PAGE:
A NEW report commissioned by campaign group More Than A Score reveals that the final year of primary school is dominated by preparation for SATs, with negative effects on teaching as well as pupil and teacher wellbeing. Year 6 SATs tests will begin in primary schools on Monday 13 May.

As schools are measured on the data provided by the test scores, pressure on teachers is almost inevitably passed on to pupils. Report author Dr Laura Quick said that the report highlights: “the extent to which the need to achieve good SATs results shapes year 6: they affect what and how teachers teach, they affect teachers, and they affect children themselves.”

The report, The SATs Effect, finds the need to prepare for the tests in English and maths leads to a narrowing of the curriculum. In April over half of teachers (54 per cent) reported that they had squeezed the timetable. As one teacher explained: “PSHE, computing, other subjects, PE…just went out of the window”.

As the school year progresses, teachers experience increasing pressure to deliver results – 64 per cent reported feeling this way in April. Other teachers said having to focus on speed, in order to complete the tests under strict exam conditions, was “stressful” and “horrible” for children who are struggling.

Year 6 pupils become increasingly worried about failing. In December, 43 per cent reported children feeling anxious about SATs, rising to 63 per cent in April. Additionally, almost a third of teachers (32 per cent) agreed that SATs preparation has a negative effect on pupil engagement: “it just kills their enthusiasm” said one teacher.

The report also highlights the significant difference in SATs preparation in deprived catchments as measured by the proportion of children on free school meals. In March, only a small proportion of schools in affluent areas (13 per cent) were spending more than six hours per week on SATs preparation but this figure rose steeply to 40 per cent of schools in the most deprived catchments.

Dr Laura Quick concluded: “These findings add further weight to concerns that Key Stage 2 SATs dominate the last year of primary school. The teachers we spoke to believe the high stakes nature of SATs has led to toxic effects, putting the need to supply data to the government before the needs of pupils. Ultimately this can only negatively affect primary education as a whole.”

Alison Ali, spokesperson for More Than A Score said: “The body of evidence showing the harmful consequences of SATs continues to grow. Year 6 teachers are on the frontline, trying their very best to give pupils a fulfilling and inspiring last year of primary school but, at every turn, they are hampered by a system which puts data before love of learning and ultimately brands over 40 per cent of children as failures before they start secondary school. The time for change is long overdue.”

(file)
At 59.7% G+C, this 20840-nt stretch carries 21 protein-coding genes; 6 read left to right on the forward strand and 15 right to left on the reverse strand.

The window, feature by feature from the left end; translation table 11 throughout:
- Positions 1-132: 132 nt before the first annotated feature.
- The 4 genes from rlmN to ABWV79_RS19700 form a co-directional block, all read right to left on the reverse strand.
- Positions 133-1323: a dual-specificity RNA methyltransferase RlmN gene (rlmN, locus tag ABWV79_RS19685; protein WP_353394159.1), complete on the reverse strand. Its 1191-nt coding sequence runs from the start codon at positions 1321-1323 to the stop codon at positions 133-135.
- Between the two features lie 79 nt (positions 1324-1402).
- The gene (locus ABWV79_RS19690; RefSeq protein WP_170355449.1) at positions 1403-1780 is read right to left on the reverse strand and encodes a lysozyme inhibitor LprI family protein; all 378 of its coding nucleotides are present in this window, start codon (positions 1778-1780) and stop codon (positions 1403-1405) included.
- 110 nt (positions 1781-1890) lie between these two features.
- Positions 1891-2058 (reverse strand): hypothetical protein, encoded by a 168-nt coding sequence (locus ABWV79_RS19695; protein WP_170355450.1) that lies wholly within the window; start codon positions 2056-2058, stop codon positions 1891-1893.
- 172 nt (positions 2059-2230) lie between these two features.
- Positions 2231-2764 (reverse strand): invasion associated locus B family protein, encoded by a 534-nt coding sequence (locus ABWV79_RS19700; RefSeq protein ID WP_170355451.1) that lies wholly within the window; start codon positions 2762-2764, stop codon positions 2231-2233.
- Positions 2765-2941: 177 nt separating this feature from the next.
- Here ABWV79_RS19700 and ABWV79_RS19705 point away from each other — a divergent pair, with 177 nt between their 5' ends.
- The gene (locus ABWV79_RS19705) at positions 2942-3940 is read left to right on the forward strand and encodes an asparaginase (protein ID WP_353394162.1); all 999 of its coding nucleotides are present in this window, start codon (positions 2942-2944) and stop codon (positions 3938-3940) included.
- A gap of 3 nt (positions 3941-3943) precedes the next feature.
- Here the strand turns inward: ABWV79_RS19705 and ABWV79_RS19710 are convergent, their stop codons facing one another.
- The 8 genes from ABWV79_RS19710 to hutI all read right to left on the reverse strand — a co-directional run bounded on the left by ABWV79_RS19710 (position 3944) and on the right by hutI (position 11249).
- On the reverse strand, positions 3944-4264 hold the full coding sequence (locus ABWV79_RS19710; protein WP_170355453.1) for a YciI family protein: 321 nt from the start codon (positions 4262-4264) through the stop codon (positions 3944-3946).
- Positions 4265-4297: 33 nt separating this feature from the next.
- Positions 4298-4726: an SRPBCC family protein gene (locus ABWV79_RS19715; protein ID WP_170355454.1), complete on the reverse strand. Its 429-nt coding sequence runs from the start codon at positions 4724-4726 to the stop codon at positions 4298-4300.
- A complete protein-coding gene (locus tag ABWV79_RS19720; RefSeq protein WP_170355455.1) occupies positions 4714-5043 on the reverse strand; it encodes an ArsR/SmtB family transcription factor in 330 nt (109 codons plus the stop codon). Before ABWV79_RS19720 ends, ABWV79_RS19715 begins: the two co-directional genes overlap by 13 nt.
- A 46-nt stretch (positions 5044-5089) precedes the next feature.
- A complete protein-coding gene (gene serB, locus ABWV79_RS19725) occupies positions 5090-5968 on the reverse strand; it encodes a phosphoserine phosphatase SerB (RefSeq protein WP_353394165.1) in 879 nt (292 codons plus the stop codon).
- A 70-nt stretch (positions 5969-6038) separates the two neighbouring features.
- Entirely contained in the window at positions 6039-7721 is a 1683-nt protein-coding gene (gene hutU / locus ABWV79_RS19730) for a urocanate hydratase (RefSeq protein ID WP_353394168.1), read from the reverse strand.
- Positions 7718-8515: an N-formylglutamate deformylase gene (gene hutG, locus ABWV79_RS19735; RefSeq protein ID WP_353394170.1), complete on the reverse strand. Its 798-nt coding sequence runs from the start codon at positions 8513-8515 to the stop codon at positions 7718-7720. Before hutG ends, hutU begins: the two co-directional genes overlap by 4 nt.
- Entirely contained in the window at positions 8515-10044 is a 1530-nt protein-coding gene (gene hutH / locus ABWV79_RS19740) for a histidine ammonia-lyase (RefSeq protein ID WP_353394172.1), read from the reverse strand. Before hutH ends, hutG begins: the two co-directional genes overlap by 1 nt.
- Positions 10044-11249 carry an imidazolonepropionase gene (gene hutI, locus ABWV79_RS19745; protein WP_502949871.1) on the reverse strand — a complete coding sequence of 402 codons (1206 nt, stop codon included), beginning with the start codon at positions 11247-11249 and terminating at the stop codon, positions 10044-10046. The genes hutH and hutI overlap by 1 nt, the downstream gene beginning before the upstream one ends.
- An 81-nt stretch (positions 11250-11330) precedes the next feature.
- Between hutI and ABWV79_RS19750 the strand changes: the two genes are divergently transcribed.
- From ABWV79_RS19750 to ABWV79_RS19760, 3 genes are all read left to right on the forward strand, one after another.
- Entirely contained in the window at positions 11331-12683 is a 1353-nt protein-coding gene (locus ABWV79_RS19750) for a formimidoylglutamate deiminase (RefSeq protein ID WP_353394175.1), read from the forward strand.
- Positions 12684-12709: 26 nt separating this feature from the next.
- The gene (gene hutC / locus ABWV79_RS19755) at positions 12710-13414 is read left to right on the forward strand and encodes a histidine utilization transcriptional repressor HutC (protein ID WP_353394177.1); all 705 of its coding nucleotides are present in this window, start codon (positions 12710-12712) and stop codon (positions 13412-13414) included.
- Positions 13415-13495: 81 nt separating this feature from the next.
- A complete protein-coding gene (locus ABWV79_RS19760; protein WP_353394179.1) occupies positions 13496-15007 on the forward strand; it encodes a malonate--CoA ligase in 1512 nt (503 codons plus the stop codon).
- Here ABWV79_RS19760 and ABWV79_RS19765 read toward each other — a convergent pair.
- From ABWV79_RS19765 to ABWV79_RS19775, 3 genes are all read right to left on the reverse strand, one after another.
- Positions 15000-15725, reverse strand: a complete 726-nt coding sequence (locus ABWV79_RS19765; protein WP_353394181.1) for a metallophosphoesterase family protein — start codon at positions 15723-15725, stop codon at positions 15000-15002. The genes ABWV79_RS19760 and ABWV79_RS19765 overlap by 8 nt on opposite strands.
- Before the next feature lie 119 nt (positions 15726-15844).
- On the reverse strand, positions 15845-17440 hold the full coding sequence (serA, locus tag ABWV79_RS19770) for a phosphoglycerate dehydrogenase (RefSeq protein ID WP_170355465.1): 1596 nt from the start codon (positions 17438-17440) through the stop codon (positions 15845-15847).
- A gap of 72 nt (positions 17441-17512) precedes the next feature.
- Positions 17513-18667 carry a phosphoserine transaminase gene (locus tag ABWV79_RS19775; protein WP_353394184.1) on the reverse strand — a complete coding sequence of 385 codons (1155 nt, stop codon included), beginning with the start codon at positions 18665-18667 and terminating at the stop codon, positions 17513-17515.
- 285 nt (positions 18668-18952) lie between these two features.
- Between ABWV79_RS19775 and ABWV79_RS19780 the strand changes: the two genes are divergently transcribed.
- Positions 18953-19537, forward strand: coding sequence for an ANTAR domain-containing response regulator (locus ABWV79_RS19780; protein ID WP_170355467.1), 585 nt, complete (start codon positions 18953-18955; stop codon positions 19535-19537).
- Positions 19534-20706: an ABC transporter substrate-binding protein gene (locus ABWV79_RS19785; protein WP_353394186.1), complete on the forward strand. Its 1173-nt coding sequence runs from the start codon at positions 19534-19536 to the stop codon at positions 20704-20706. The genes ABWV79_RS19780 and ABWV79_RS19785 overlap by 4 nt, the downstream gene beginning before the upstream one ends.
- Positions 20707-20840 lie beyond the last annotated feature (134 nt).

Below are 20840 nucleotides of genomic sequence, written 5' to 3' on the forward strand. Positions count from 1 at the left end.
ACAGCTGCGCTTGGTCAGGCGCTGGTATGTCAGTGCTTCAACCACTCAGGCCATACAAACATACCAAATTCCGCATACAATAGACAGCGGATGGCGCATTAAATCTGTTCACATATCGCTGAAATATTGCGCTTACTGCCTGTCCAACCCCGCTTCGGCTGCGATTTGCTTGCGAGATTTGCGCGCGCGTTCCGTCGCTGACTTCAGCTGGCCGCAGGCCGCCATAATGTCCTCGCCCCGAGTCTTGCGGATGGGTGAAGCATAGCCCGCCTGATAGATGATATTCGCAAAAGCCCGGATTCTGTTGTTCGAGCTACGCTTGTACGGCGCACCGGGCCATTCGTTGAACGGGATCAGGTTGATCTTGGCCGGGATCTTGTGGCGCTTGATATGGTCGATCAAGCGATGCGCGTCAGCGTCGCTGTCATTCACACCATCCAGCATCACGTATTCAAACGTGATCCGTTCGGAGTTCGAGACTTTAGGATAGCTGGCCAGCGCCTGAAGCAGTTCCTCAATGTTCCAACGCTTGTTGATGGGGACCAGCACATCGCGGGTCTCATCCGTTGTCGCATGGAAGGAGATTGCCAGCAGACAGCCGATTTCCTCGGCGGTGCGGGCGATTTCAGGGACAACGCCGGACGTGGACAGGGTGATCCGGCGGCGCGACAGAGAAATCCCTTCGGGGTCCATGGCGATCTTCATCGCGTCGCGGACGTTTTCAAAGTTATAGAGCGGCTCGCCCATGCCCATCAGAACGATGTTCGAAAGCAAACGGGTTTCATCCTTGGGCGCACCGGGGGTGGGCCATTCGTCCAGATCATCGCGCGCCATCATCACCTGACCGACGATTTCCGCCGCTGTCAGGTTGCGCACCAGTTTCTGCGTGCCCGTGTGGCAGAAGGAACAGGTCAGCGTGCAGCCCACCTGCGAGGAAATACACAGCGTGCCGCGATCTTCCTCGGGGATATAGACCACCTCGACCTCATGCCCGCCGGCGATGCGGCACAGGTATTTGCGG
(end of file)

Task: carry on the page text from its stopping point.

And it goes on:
Commenting on the report , Daniel Kebede, General Secretary of the National Education Union, said: “Primary schools are places which inspire children and instil a love of learning. Unfortunately, the report released today by More Than a Score shows how Year 6 SATs make it incredibly difficult for schools to provide the broad and exciting curriculum children deserve.

“Because of SATs, teachers feel forced to prioritise test preparation over everything else. With whole lessons spent answering practice questions and every day starting with a maths paper, Year 6 is no longer the exciting, celebratory year in primary school it should be. Other curriculum subjects, such as art, PSHE and PE, are being squeezed out from the school day as early as January so more time can be devoted to tested subjects. This situation is even worse for schools in deprived areas, desperate to meet the demands of our punitive accountability system.

“SATs, and preparation for them, place unacceptable pressure on our children, making them incredibly anxious and not wanting to come to school. Regarding one reading paper, one teacher said they had ‘never seen so many children cry’. Any government truly serious about improving school attendance must take account of the serious impact SATs have on children’s wellbeing.

“SATs are not a useful or accurate way of assessing what children can do at the end of their primary education. These out-of-date and harmful tests must stop, and learning, not school accountability, must be at the heart of our assessment system.”

* Read The SATs Effect here.

* Sources: More Than A Score and National Education Union